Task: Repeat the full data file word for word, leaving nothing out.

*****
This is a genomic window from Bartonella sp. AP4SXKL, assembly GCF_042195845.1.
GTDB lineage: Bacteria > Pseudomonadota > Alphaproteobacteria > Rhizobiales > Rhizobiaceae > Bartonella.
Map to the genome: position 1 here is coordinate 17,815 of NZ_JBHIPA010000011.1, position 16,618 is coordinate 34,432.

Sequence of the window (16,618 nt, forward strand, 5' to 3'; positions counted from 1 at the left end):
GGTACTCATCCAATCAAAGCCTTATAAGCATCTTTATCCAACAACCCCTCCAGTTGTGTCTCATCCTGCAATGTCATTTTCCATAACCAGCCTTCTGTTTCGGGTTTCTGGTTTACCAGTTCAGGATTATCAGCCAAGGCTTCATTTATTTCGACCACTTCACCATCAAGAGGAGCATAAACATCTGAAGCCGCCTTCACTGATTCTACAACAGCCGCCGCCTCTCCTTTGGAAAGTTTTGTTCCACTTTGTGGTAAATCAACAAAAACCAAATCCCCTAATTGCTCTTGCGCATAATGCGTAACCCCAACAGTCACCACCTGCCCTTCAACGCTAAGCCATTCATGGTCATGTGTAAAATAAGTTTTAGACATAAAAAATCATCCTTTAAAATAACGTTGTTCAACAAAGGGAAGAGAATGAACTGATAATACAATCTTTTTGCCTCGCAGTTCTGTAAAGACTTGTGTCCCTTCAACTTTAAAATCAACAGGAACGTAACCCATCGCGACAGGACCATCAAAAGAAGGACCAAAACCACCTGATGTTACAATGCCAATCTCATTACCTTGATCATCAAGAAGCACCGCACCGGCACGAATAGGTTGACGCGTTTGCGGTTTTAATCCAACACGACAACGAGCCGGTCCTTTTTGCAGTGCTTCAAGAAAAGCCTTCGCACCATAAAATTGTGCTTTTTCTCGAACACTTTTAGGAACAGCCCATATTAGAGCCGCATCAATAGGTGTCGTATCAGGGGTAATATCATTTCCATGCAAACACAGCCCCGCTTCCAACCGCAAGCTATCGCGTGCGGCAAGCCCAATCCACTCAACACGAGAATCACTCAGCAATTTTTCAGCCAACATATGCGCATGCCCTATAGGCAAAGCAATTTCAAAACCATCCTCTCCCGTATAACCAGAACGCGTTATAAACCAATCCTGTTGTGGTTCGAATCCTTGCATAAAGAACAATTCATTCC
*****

This is a genomic window from Bartonella sp. AP4SXKL, assembly GCF_042195845.1.
GTDB lineage: Bacteria > Pseudomonadota > Alphaproteobacteria > Rhizobiales > Rhizobiaceae > Bartonella.
Map to the genome: position 1 here is coordinate 17,815 of NZ_JBHIPA010000011.1, position 16,618 is coordinate 34,432.

Sequence of the window (16,618 nt, forward strand, 5' to 3'; positions counted from 1 at the left end):
GGTACTCATCCAATCAAAGCCTTATAAGCATCTTTATCCAACAACCCCTCCAGTTGTGTCTCATCCTGCAATGTCATTTTCCATAACCAGCCTTCTGTTTCGGGTTTCTGGTTTACCAGTTCAGGATTATCAGCCAAGGCTTCATTTATTTCGACCACTTCACCATCAAGAGGAGCATAAACATCTGAAGCCGCCTTCACTGATTCTACAACAGCCGCCGCCTCTCCTTTGGAAAGTTTTGTTCCACTTTGTGGTAAATCAACAAAAACCAAATCCCCTAATTGCTCTTGCGCATAATGCGTAACCCCAACAGTCACCACCTGCCCTTCAACGCTAAGCCATTCATGGTCATGTGTAAAATAAGTTTTAGACATAAAAAATCATCCTTTAAAATAACGTTGTTCAACAAAGGGAAGAGAATGAACTGATAATACAATCTTTTTGCCTCGCAGTTCTGTAAAGACTTGTGTCCCTTCAACTTTAAAATCAACAGGAACGTAACCCATCGCGACAGGACCATCAAAAGAAGGACCAAAACCACCTGATGTTACAATGCCAATCTCATTACCTTGATCATCAAGAAGCACCGCACCGGCACGAATAGGTTGACGCGTTTGCGGTTTTAATCCAACACGACAACGAGCCGGTCCTTTTTGCAGTGCTTCAAGAAAAGCCTTCGCACCATAAAATTGTGCTTTTTCTCGAACACTTTTAGGAACAGCCCATATTAGAGCCGCATCAATAGGTGTCGTATCAGGGGTAATATCATTTCCATGCAAACACAGCCCCGCTTCCAACCGCAAGCTATCGCGTGCGGCAAGCCCAATCCACTCAACACGAGAATCACTCAGCAATTTTTCAGCCAACATATGCGCATGCCCTATAGGCAAAGCAATTTCAAAACCATCCTCTCCCGTATAACCAGAACGCGTTATAAACCAATCCTGTTGTGGTTCGAATCCTTGCATAAAGAACAATTCATTCC